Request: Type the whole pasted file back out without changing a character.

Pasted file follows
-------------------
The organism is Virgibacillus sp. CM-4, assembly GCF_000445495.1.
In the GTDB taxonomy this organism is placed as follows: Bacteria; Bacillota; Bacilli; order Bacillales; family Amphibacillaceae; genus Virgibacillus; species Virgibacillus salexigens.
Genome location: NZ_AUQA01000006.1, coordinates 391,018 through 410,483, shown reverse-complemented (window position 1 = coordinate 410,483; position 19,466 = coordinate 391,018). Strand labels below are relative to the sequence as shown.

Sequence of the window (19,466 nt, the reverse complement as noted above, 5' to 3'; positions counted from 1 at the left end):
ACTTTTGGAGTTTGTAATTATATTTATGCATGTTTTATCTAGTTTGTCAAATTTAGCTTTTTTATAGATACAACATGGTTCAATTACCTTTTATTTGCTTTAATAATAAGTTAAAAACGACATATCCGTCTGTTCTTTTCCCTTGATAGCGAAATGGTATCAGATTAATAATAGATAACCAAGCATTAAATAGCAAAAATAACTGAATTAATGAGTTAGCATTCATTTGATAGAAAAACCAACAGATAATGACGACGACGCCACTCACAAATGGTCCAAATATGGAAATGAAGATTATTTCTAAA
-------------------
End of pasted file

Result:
The organism is Virgibacillus sp. CM-4, assembly GCF_000445495.1.
In the GTDB taxonomy this organism is placed as follows: Bacteria; Bacillota; Bacilli; order Bacillales; family Amphibacillaceae; genus Virgibacillus; species Virgibacillus salexigens.
Genome location: NZ_AUQA01000006.1, coordinates 391,018 through 410,483, shown reverse-complemented (window position 1 = coordinate 410,483; position 19,466 = coordinate 391,018). Strand labels below are relative to the sequence as shown.

Sequence of the window (19,466 nt, the reverse complement as noted above, 5' to 3'; positions counted from 1 at the left end):
ACTTTTGGAGTTTGTAATTATATTTATGCATGTTTTATCTAGTTTGTCAAATTTAGCTTTTTTATAGATACAACATGGTTCAATTACCTTTTATTTGCTTTAATAATAAGTTAAAAACGACATATCCGTCTGTTCTTTTCCCTTGATAGCGAAATGGTATCAGATTAATAATAGATAACCAAGCATTAAATAGCAAAAATAACTGAATTAATGAGTTAGCATTCATTTGATAGAAAAACCAACAGATAATGACGACGACGCCACTCACAAATGGTCCAAATATGGAAATGAAGATTATTTCTAAA